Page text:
Stanford Technology Law Review
brain imaging, neuroscience, functional magnetic resonance imaging, behavioral biology
Civil Law | Criminal Law | Law
It has become increasingly common for brain images to be proffered as evidence in criminal and civil litigation. This Article - the collaborative product of scholars in law and neuroscience - provides three things.
First, it provides the first introduction, specifically for legal thinkers, to brain imaging. It describes in accessible ways the new techniques and methods that the legal system increasingly encounters.
Second, it provides a tutorial on how to read and understand a brain-imaging study. It does this by providing an annotated walk-through of the recently-published work (by three of the authors - Buckholtz, Jones, and Marois) that discovered the brain activity underlying a person's decisions: a) whether to punish someone; and b) how much to punish. The annotation uses the 'Comment' feature of the Word software to supply contextual and step-by-step commentary on what unfamiliar terms mean, how and why brain imaging experiments are designed as they are, and how to interpret the results.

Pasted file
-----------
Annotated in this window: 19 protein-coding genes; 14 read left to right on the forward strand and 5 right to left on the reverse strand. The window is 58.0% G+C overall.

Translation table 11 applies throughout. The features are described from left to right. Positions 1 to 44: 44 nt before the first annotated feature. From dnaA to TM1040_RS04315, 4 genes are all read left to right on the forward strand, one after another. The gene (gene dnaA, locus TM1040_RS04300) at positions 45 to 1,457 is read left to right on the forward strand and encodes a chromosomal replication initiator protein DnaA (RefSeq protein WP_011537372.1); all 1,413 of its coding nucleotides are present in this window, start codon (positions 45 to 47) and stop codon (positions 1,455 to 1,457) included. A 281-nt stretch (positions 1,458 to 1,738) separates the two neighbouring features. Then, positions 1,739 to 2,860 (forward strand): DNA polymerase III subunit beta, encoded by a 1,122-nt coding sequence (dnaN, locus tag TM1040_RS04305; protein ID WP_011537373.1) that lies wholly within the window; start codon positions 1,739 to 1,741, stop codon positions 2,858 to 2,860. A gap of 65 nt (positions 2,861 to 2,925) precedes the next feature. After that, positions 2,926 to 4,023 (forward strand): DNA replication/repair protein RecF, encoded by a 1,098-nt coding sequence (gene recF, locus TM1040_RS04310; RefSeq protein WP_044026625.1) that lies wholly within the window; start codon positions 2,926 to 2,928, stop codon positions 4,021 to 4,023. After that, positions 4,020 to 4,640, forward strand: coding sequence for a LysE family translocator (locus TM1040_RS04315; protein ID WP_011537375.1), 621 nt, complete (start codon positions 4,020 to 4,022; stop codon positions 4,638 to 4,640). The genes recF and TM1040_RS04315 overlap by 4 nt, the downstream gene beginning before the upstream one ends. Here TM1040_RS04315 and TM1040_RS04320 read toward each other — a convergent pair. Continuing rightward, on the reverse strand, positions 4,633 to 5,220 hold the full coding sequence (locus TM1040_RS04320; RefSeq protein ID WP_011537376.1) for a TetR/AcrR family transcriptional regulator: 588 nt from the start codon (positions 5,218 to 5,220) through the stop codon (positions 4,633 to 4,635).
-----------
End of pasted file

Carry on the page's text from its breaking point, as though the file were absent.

Third, the Article offers some general guidelines about how to avoid misunderstanding brain images in legal contexts and how to identify when others are misusing brain images. The Article is a product of the 'Law and Neuroscience Project', supported by the MacArthur Foundation.
Owen D. Jones, Joshua W. Buckholtz, Jeffrey D. Schall, and Rene Marois,
Brain Imaging for Legal Thinkers: A Guide for the Perplexed, 2009 Stanford Technology Law Review. 5
Available at: https://scholarship.law.vanderbilt.edu/faculty-publications/1055